Even as its Rs1,000 crore ($250 million) business here is booming, one of the key challenges that a large conglomerate such as WPP Group Plc. faces, globally but particularly in India, is that various operations don’t cooperate enough to bring economies of scale, says CEO Sir Martin Sorrell.
“If there is one thing I would say about our Indian operations, which are absolutely superb, is they are so violently competitive,” said Sir Martin in an exclusive interview with Mint. “They sometimes are too competitive, I think.”
The London-based WPP, the world’s most valuable advertising and marketing services firm, is the holding company for agency networks such as JWT India, Ogilvy & Mather India, Young & Rubicam and Contract Advertising. It also owns Grey Worldwide India, which created the Incredible India ad campaign, media buying powerhouses GroupM and MindShare, and public relations firm Genesis Burson-Marsteller. WPP group companies employ about 6,000 in India out of a worldwide workforce of about 80,000.
Sir Martin, who recently spent four days in India as part of an Asian operations review, says that some of the internal competition stems from WPP’s expansion, which saw a lot of companies being acquired to create the global giant with a market capitalization of around $18 billion.
“Traditionally, they have been competing with one another,” he noted. “It is very difficult to get their minds around that as there are instances where they should cooperate.”
“We do have tribes (within WPP) and I often feel like they are too tribal,” he said. “But when they become too competitive and don’t cooperate enough, then we have diseconomies of scale.”
But Sir Martin concedes that in the Indian rapid-growth environment, it is possible that cooperation could also slow individual businesses. He says one Indian executive even asked him whether people in his company should run holding hands. Indeed, “if an economy is growing at 10% and our industry, as a result, is growing at 20-25% (and in this case, his company is growing even faster), if they hold hands they will probably prevent themselves from doing everything they can,” he says. However, in slow-growth markets such as the UK or the US, “holding hands is probably more important because any mistakes you make have a disproportionate impact.” But, he cautions, ultimately “clients want solutions and they want the best resources, and they don’t really care where they come from.”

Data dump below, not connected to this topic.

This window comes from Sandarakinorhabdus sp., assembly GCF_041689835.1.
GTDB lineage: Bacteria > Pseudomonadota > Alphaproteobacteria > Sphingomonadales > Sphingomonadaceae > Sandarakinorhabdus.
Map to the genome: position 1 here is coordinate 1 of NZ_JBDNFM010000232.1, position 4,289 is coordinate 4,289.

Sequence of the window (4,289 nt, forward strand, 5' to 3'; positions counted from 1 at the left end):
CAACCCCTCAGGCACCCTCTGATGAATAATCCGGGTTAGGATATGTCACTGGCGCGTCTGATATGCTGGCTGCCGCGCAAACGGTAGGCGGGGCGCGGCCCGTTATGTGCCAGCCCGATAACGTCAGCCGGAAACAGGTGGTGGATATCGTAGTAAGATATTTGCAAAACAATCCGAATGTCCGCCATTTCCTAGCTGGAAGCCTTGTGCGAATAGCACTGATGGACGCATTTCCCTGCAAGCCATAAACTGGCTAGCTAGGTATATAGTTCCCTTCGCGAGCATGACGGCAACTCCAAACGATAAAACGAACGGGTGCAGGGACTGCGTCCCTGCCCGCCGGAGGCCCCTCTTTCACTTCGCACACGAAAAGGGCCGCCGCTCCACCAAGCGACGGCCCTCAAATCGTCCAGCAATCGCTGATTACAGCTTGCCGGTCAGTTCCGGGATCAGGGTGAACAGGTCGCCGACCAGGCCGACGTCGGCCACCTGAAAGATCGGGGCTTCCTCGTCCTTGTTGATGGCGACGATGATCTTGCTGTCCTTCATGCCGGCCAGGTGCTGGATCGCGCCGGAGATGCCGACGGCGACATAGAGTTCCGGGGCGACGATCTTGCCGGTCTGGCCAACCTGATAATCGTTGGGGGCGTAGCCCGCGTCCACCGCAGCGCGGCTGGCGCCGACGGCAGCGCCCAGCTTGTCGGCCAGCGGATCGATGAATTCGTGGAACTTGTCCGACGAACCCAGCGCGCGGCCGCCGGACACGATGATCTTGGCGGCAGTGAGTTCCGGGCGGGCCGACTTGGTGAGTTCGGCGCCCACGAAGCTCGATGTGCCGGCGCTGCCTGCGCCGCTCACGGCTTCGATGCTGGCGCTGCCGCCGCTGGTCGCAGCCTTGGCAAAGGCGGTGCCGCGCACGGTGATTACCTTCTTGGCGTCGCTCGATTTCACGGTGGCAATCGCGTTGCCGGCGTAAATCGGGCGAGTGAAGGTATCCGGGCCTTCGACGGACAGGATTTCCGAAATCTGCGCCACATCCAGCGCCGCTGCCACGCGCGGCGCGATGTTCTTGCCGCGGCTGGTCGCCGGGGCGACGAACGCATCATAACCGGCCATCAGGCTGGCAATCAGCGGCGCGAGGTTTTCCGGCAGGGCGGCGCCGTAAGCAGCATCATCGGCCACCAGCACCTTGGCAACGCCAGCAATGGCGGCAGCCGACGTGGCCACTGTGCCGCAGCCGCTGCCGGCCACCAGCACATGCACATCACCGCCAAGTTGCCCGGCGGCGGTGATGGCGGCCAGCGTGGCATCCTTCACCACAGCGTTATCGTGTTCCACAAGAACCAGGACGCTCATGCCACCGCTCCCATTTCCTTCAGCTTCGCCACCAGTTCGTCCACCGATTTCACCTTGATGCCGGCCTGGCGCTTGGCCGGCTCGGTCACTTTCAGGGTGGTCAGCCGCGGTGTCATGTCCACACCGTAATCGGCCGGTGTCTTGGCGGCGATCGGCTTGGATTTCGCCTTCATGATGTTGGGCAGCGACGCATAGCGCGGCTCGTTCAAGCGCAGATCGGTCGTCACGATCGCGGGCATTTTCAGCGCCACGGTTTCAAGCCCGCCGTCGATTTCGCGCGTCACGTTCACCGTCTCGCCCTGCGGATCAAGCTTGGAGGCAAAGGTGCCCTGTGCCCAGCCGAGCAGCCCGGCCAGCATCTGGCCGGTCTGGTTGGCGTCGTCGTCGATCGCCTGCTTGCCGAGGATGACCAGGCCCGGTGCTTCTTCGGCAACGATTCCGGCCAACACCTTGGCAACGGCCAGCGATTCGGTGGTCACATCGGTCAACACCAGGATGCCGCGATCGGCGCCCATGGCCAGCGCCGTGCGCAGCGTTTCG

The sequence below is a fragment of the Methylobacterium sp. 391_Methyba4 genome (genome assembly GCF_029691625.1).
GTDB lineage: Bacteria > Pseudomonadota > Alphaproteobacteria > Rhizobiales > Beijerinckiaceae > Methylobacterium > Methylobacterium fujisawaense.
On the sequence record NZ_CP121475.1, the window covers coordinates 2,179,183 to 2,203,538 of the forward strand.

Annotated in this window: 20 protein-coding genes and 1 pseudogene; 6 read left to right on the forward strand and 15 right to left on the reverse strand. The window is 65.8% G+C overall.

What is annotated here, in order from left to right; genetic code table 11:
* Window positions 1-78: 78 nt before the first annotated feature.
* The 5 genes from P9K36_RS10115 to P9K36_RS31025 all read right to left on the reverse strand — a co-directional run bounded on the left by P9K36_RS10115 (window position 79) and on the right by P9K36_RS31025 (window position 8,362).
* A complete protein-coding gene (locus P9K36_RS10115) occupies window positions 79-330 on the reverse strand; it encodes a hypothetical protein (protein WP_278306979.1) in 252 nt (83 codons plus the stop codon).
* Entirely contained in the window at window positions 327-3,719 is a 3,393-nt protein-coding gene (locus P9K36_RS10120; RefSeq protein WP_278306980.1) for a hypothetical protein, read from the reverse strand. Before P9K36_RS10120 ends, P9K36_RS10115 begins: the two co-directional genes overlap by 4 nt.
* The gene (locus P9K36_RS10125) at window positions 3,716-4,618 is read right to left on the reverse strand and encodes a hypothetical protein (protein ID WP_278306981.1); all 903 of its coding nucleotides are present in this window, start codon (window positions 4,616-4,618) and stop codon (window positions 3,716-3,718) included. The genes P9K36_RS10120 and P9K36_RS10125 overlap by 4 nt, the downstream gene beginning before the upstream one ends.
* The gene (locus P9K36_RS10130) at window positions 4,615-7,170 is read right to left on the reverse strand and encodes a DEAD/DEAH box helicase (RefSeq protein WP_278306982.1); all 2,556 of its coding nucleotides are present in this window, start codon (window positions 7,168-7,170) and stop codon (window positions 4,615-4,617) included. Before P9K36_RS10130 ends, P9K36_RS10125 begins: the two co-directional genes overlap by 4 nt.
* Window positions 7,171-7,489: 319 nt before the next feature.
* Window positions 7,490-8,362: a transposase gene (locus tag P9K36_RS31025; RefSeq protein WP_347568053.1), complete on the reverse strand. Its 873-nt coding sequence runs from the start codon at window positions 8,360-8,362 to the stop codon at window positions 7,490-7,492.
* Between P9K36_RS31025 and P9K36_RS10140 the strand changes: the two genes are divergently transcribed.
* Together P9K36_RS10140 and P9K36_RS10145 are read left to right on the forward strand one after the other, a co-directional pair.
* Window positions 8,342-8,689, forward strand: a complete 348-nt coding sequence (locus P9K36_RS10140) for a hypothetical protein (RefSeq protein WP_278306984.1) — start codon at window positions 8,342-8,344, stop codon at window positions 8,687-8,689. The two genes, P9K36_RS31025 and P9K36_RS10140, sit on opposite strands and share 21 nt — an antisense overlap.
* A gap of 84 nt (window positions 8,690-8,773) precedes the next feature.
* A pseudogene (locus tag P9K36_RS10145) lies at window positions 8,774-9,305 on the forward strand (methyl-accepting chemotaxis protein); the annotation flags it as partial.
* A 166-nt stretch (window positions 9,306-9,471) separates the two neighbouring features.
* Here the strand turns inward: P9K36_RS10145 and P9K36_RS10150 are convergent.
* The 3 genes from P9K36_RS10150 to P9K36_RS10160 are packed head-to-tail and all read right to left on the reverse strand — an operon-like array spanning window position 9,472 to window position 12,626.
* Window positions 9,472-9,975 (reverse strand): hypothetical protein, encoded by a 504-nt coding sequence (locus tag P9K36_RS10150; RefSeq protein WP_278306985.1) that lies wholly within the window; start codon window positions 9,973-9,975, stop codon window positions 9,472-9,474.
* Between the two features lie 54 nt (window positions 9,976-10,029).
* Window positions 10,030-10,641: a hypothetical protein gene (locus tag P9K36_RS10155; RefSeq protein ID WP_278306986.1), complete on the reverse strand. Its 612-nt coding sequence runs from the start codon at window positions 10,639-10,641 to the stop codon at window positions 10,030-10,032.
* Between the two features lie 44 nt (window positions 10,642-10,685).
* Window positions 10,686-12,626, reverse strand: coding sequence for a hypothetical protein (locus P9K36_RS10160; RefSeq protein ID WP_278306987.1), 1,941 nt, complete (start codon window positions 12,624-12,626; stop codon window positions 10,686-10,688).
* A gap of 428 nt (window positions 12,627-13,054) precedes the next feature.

Citing a specific Indian example, Sir Martin says that if you unite a “very professionally run business, such as Genesis (public relations), with an ad resource or a media resource to provide a team of people that can provide solutions, I don’t think clients worry about where it all came from.”
Sir Martin also said that given India’s soaring real estate costs which “have gone through the roof, WPP, which has traditionally not bought real estate, is looking at buying real estate in India as we think it is a good way of protecting ourselves.” That could potentially also bring some offices together in one location.
Strategically, Sir Martin says WPP is betting its own growth plan on the continued rise of Asia, including India and China, as well West Asia, Africa and Latin America “being unstoppable.”
Still, he says, the biggest risk, especially in India, is that “everybody thinks there isn’t any risk,” he says.
“I am not an expert on India so take everything I say with a truckload of salt. But there is an incredible view that nothing can stop the Indian juggernaut and we all know that whenever everybody is of the same view, psychology of crowds I guess, something pops up to disturb it. These things can’t carry on without blips or bumps.”
Sir Martin says he would “actually like there to be a blip in India or China. Hopefully, our competition will be scared off and they will leave, leaving us on our own.”
Despite managing a company spread across 2,000 offices in 106 countries, Sir Martin says he isn’t worried about managing growing operations in places such as India. As long as “great Indian nationals are running your business in India, WPP is going to be in a very healthy position,” he says. “People in India are superb. I wish you could re-pot them in various parts of the world.”
The challenge for WPP at a corporate level is to address the fact that WPP is “still too Anglo-American,” he says, noting that just over 50% of the company’s business is now in the US and UK.
“But the distribution of benefits, salaries, incentives, bonuses, cars, offices and rewards is still skewed disproportionately toward (executives in) slow-growth markets,” he admits.
Turning to the media in India, Sir Martin says non-disclosure of news blending with advertising “is bad news in all its senses.”
“If the reader is being duped into thinking that paid content is actually editorial content, it is wrong,” he says. “There is a fine line there and if it is kept hidden, it is a problem.”
The art of advertising and PR (public relations) is to try and present companies and people in the most effective way, he notes, adding: “I think you have to keep a clear distinction and I think the consumer has to know. The damage you can do to yourself if the consumer gets confused is very high. As long as it says at the top that this is a paid-for supplement or it is an advertorial, that is fine. If it gets blurred and if there are hidden interests at work, that is bad news.”